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Region Stories

These stories illustrate how early childhood programs and services funded by First Things First make a difference for young children and families in communities across Arizona.

Peoria boy benefits from high quality care in his early years

boy-with-toyWhen Victoria Roybal needed to find child care for her toddler, she wanted most to find a caregiver she could trust.

This was even more critical for her son Angelo because as an infant, he was diagnosed with dysphagia, a condition that causes swallowing difficulties and other developmental delays.

Roybal found a partner in his care through Charter Oak Academy in Peoria which participates in Quality First, a signature program of First Things First, which partners with child care and preschool providers to improve the quality of early learning across Arizona.

Quality First funds quality improvements that research proves help children thrive, such as training for teachers to expand their skills and to help create learning environments that nurture the emotional, social and academic development of every child. The in-home child care center is a Highest Quality rated center.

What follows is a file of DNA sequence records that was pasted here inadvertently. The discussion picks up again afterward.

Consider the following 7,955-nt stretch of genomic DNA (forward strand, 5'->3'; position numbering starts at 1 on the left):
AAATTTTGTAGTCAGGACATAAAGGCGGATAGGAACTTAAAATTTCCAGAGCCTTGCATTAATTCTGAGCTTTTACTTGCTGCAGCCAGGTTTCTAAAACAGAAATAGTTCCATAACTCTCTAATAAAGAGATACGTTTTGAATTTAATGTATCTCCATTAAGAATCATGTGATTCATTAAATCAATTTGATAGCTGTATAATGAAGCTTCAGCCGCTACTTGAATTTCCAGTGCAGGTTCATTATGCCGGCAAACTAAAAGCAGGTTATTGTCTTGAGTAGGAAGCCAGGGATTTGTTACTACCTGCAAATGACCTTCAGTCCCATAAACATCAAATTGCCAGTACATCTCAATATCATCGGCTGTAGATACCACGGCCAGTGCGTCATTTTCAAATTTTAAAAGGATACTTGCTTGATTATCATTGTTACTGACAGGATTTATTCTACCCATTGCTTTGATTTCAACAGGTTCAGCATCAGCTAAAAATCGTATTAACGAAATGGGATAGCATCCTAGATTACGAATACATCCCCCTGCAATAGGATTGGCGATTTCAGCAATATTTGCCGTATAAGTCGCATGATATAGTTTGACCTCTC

Center Director Valerie Forney took time to accommodate Angelo’s health care needs, Roybal said.

“I felt like she went the extra mile to make sure he was safe. I could drop him off with peace of mind, and never have to worry. She was amazing.”

Forney ensured that Angelo received the proper food and drinks and she even learned some sign language to help communicate with him until his speech improved.

After four years at Charter Oak, Angelo is now thriving in kindergarten. Although he still faces challenges, his mom said he is far ahead of where he might have been if he hadn’t benefited from the high-quality care he received in his early years.

Angelo was able to receive high-quality care with the help of a Quality First scholarship. The single mom and a full-time nursing student said she is grateful for the opportunity that Angelo had to attend a center where he learned to love books and become accustomed to routines, which helped his transition to school.

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